Tech Spec Violations without a NOED will always involve enforcement. If a safety limit is violated, it also requires a mandatory shutdown until NRC permission is received to restart the unit. I would recommend searching for and reading the standard technical specifications on the NRC website.

  13. Three more questions for Mr. Victor Dricks

    1. Has SCE ever violated their SONGS Technical Specifications, which states, “Southern California Edison Company (SCE) is authorized to operate the facility at reactor core powers levels not in excess of full power (3438 megawatts thermal) and if so for how many months and or years have they done so?

    2. If they have violated their Technical Specifications, what if anything has Region IV done about it?

    3. If unit 3 was indeed operated “over redline,” has the NRC considered this gross violation in their analysis of the root cause of Unit 3′s tube failures, and if not, why not?

  14. In regard to operational safety:

    ➢ The DAB Safety Team strongly recommends that NRC Regulations, Analyses and Computer Models be immediately revised and updated for all the rest of the US operating reactors and especially San Onofre, to address both public safety and radiological doses, which can be potentially caused by multiple tube (already degraded tubes such as SONGS) ruptures under normal operating (65-100% power) conditions with or without DBE/DBAs (Including MSLB, LOCA, LOOP, etc.).

  15. Questions for Victor Dricks
    1. The reactor coolant is highly radioactive, why did you leave that out?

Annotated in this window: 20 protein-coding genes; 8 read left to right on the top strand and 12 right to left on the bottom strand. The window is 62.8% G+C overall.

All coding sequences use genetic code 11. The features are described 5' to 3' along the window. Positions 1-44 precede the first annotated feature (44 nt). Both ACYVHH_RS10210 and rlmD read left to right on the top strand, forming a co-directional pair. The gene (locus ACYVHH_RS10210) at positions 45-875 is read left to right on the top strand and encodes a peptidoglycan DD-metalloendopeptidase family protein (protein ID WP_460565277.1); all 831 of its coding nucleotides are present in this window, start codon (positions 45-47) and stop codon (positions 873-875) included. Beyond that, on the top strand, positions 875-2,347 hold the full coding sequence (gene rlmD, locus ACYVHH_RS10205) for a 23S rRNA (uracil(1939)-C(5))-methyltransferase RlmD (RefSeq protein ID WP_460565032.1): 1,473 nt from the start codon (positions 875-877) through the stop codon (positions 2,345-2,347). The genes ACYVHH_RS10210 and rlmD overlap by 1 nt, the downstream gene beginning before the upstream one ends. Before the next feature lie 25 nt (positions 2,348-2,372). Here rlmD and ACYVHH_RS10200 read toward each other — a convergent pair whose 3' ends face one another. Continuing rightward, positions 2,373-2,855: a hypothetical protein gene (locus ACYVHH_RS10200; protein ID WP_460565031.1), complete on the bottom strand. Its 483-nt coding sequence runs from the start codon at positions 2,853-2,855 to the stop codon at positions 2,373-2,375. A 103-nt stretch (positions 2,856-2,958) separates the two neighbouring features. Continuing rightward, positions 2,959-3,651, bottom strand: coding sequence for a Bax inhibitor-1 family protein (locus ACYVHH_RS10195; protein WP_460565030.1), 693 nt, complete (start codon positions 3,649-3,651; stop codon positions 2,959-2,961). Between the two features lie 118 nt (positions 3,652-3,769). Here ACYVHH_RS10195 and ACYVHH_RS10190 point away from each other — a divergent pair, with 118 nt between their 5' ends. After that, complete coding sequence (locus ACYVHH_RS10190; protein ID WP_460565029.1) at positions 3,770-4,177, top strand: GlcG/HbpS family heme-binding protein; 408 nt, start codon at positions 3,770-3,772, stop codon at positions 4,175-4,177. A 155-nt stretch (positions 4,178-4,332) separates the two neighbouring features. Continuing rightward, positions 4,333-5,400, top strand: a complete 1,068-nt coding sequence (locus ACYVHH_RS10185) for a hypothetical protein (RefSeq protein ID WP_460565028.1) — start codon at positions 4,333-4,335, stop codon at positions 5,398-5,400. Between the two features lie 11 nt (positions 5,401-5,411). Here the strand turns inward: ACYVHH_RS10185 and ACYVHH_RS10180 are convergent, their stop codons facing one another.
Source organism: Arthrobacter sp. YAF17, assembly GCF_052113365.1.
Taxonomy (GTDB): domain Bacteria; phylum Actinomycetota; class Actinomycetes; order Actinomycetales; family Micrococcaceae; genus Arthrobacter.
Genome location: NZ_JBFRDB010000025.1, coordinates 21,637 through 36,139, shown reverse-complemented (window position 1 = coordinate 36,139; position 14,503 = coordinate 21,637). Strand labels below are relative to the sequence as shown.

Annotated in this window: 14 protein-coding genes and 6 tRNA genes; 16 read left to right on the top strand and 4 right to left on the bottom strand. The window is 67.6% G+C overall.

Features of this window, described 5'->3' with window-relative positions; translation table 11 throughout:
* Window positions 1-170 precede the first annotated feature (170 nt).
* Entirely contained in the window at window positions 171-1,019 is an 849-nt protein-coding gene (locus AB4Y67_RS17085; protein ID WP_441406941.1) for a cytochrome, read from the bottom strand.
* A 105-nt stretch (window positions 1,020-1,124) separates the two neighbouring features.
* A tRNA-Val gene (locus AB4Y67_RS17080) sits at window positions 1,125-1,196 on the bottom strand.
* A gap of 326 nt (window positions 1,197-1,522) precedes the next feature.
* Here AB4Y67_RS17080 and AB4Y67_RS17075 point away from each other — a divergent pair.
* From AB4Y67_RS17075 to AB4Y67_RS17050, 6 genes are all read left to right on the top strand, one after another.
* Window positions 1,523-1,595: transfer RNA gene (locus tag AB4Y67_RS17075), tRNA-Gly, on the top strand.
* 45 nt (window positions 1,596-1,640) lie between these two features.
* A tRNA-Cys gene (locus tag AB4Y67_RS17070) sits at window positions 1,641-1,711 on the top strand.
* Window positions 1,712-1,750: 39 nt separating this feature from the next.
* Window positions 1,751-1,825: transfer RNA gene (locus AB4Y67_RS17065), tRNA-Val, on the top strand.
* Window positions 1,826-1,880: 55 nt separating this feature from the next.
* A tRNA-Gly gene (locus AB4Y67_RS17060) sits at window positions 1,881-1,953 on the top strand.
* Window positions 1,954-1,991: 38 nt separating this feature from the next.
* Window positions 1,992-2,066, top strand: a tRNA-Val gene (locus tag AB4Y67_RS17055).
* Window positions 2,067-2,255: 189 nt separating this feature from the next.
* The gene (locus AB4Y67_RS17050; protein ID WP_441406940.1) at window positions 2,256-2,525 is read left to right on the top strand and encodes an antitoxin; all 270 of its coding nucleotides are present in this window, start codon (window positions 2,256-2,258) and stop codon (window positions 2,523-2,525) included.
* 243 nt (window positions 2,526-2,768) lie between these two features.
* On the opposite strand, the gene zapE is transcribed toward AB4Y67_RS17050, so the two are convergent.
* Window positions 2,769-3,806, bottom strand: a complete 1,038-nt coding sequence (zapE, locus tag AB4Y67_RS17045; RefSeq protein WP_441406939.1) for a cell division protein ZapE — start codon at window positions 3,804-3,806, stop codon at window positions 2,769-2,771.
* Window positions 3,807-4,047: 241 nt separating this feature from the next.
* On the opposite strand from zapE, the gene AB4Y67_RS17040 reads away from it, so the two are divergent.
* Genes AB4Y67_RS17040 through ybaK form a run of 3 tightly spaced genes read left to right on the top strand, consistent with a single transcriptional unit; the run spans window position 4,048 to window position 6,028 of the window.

2. To date only about 15% of the tubes have been visually inspected, therefore the true
    condition of all the rest of the tubes is UNKNOWN.
    3. Why has SCE not had the rest of the tubes inspected unless they are afraid of what
    they will find?
    4. Why has the NRC not directed SCE to inspect all the tubes visually, since these RSG’s
    have more damage than ALL the rest of the US reactor “fleet” put together?
    5. Does this “testing” somehow hope to validate SCE’s poorly designed (569 Million Dollar)
    RSG’s, because it does not take into account any “Problems” like an earthquake and or
    rupture, which would cause even these plugged tubes to vibrate and or damage the
    tubes around them in an “cascade” effect that would surely lead to a nuclear incident?

    BTW: When the Hydrogen leak was reported why was the amount of radiation (if any)
    also not reported? Why should those living nearby have to wait days and or beg
    for relevant data from SCE and or the NRC on ANY LEAKAGES from San Onofre?

  16. Just for a little more information, this “testing”, is actually surveillance requirements as part of every plant’s Operating License Technical Specifications. Prior to specific mode changes for the plant (such as putting the reactor head on), or within a required timeframe, many of the emergency systems need to be proven OPERABLE. This is typical for all nuclear plants, and is not a special test or inspection, but instead is a operating license requirement as part of verifying your emergency systems function.

Comments are closed.

%d bloggers like this: